Why Remake Learning?
photo: Ben Filio
The Kids+Creativity Network is working to make education a deeper journey that continues outside of school. Here’s why.
With so much discussion and debate surrounding education reform, sometimes a basic question gets lost—what exactly is the point of school, anyway?
Education writer Annie Murphy Paul recently posed that question in her recent article, “Is education about increasing earning power?” She asks, what exactly is the goal of education today? Is it to make more money? To train future workers? Or to train deep thinkers and citizens, to develop the potential of knowledge as humans? Her question was prompted by a review she wrote in which she proposed that kids need to learn things that will help them ultimately get a good job. Critics pounced, saying that reducing students (and education) to a commodity in an “an attempt to increase the profitability of corporations” is “deeply disturbing.”
Whatever side you fall on, she writes, “the good news is that research in the science of learning suggests that one choice we don’t need to make is between a rich, rigorous, engaging education, and an education that prepares students for flourishing careers: these things are one and the same.”
The Kids+Creativity Network, whose work we report on here, begins with that very belief: education is multi-faceted and its goals are far-reaching and comprehensive. So multifaceted, in fact, that it seems short-sighted to lay everything on the shoulders of schools, especially in an era of shrinking budgets. Schools play an important role in education, but kids spend only 14 percent of their time at school. That leaves a lot of potential for learning before and after the school bell rings.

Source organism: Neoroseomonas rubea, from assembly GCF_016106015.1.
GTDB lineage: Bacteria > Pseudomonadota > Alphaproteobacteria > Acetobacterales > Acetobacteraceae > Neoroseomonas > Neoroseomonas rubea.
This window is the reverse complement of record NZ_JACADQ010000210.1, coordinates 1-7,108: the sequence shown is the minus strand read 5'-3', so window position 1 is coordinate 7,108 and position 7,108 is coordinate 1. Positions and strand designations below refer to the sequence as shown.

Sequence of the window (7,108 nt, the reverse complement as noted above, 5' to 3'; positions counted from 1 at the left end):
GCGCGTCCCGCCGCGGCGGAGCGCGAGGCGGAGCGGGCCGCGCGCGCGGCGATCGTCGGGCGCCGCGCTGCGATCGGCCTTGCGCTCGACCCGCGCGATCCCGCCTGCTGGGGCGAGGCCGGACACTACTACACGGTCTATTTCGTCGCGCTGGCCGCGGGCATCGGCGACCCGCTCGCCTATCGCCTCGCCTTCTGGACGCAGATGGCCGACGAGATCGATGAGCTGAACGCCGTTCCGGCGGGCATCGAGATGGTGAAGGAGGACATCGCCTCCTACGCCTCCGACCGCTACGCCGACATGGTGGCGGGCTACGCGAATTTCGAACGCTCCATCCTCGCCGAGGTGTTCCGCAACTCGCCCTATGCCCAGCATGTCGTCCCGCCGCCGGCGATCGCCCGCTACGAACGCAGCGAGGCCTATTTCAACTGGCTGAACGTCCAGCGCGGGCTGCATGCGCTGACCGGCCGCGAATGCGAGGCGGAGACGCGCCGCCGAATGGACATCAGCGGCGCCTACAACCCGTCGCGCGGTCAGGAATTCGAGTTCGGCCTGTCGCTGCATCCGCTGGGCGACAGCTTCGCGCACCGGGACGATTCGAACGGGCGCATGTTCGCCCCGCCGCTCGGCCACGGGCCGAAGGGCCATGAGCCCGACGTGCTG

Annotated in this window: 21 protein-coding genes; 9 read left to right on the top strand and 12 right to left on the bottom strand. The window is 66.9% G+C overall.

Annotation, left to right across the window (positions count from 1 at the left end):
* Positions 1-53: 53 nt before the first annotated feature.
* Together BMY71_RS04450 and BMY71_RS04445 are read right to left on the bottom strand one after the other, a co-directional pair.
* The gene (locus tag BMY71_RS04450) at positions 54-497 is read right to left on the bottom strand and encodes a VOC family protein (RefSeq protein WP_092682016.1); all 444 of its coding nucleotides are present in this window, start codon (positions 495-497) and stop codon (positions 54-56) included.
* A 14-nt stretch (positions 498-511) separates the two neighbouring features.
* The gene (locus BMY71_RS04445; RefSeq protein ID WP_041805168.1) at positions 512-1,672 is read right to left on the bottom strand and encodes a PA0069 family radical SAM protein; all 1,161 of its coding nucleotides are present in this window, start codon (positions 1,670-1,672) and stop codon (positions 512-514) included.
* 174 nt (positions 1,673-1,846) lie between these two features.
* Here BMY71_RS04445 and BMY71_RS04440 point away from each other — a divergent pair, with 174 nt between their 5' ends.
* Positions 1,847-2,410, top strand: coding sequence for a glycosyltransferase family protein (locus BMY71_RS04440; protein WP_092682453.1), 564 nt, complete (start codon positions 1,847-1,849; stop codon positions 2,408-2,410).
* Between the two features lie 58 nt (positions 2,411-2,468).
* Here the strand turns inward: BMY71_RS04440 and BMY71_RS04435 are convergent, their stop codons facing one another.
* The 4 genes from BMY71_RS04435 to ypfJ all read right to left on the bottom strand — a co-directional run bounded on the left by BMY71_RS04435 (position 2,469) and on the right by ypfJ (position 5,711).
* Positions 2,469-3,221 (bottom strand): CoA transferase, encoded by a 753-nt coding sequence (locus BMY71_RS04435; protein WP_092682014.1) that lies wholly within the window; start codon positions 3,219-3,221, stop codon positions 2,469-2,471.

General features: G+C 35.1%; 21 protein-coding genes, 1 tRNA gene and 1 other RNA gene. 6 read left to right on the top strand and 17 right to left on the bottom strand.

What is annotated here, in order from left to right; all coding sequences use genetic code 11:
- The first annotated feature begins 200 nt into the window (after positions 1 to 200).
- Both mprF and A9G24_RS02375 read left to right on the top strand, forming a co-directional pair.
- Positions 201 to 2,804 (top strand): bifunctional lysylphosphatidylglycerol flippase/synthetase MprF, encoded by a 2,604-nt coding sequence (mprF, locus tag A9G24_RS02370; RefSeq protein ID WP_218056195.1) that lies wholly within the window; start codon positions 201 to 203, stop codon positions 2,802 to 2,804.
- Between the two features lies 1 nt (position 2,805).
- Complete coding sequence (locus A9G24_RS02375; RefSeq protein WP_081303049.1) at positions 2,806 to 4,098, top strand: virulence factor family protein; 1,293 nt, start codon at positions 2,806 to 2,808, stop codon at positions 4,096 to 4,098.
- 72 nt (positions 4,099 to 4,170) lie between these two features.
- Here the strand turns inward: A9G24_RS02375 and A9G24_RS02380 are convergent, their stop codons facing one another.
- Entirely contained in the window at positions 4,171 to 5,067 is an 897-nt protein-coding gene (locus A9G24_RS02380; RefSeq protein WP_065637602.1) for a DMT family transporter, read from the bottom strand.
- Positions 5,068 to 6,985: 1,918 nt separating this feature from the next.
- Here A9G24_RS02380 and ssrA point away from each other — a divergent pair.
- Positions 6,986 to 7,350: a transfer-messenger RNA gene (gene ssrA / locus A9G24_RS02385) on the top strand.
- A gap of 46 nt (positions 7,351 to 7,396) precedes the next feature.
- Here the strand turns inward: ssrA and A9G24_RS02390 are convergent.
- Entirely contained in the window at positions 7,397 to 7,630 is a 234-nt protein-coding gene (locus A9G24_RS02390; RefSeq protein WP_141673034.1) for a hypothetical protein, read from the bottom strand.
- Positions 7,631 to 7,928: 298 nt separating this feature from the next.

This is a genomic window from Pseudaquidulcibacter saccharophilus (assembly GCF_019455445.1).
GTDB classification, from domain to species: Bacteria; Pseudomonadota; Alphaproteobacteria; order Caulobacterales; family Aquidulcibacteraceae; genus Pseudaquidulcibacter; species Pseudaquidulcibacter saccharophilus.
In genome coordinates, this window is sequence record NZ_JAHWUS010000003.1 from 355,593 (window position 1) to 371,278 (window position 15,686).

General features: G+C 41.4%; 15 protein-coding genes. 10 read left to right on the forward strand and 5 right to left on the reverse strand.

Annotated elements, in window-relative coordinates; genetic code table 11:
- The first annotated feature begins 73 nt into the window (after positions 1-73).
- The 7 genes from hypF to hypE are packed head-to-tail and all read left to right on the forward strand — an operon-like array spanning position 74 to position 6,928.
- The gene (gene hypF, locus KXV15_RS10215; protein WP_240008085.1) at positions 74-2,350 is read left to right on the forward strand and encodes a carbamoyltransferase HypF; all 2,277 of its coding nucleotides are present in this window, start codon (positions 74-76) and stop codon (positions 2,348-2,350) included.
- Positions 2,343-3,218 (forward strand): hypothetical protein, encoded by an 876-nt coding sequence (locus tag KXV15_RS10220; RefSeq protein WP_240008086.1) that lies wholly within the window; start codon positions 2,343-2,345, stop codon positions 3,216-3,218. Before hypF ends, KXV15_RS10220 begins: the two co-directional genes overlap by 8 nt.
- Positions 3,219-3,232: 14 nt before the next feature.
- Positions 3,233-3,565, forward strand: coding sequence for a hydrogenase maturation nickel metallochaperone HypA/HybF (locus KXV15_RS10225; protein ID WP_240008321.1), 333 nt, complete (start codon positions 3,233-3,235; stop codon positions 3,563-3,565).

What does this goal of engaging youth in learning relevant to their lives actually look like? If you’re in Pittsburgh it’s hard to miss.
As the MacArthur Foundation, a key partner of the Network, puts it, “The goal is to make education more powerful for all students by creating more opportunities for more youth to engage in learning that is relevant to their lives and prepares them for success in school, the workplace, and their community.”
But what does this goal of engaging youth in learning relevant to their lives actually look like? If you’re in Pittsburgh it’s hard to miss.
All around the city, kids are doing new and amazing things like creating robots from recycled materials at Pittsburgh Hive Events, recording their own CDs at Hip Hop on L.O.C.K., and building catapults at MAKESHOP. They’re using STEAM in spaces outside of schools and through the summer, turning learning into a continuous, evolving process—both for the intrinsic joy of lifelong learning and as preparation for future jobs.
As they do that, they’re picking up skills crucial for a knowledge-based economy, and tuning in to the intrinsic motivation and skills such as critical thinking, problem-solving, and teamwork—skills that are more important than ever now that technology has reshaped our world and the skills we need to navigate it. Everything the Kids+Creativity Network does is helping to reconfigure students’ learning experiences to be more imaginative, curious, engaging, and hands-on.
In many respects, the debate between Murphy Paul and her critics is a moot point. Becoming prepared for the future world of work is becoming a lifelong learner for learning’s sake. Networks like Kids+Creativity are making sure that schools alone don’t have to carry the charge of sparking a lifetime of curiosity, creativity, and knowledge.